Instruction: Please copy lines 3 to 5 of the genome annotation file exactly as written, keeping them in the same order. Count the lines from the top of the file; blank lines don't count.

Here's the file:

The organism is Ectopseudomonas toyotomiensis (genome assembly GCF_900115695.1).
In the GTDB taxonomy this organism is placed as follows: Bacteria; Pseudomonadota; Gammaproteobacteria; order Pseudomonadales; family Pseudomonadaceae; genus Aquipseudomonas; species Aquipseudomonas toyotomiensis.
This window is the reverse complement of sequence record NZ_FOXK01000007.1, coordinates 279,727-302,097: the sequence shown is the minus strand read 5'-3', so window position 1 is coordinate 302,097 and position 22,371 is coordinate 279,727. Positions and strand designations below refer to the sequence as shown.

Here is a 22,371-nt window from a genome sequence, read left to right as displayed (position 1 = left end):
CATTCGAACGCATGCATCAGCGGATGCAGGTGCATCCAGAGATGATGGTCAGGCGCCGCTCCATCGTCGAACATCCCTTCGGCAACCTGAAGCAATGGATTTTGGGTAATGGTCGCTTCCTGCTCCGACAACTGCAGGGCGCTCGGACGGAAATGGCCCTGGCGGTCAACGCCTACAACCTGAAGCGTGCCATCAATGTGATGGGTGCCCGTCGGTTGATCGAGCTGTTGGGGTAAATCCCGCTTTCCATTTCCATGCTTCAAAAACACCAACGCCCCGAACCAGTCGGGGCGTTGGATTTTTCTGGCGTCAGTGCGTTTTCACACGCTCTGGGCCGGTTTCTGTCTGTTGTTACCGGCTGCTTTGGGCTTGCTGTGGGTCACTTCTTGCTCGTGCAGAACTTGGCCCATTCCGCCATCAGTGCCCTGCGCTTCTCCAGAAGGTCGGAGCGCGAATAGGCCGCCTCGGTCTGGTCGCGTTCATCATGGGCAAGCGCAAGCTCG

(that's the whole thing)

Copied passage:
This window is the reverse complement of sequence record NZ_FOXK01000007.1, coordinates 279,727-302,097: the sequence shown is the minus strand read 5'-3', so window position 1 is coordinate 302,097 and position 22,371 is coordinate 279,727. Positions and strand designations below refer to the sequence as shown.

Here is a 22,371-nt window from a genome sequence, read left to right as displayed (position 1 = left end):
CATTCGAACGCATGCATCAGCGGATGCAGGTGCATCCAGAGATGATGGTCAGGCGCCGCTCCATCGTCGAACATCCCTTCGGCAACCTGAAGCAATGGATTTTGGGTAATGGTCGCTTCCTGCTCCGACAACTGCAGGGCGCTCGGACGGAAATGGCCCTGGCGGTCAACGCCTACAACCTGAAGCGTGCCATCAATGTGATGGGTGCCCGTCGGTTGATCGAGCTGTTGGGGTAAATCCCGCTTTCCATTTCCATGCTTCAAAAACACCAACGCCCCGAACCAGTCGGGGCGTTGGATTTTTCTGGCGTCAGTGCGTTTTCACACGCTCTGGGCCGGTTTCTGTCTGTTGTTACCGGCTGCTTTGGGCTTGCTGTGGGTCACTTCTTGCTCGTGCAGAACTTGGCCCATTCCGCCATCAGTGCCCTGCGCTTCTCCAGAAGGTCGGAGCGCGAATAGGCCGCCTCGGTCTGGTCGCGTTCATCATGGGCAAGCGCAAGCTCG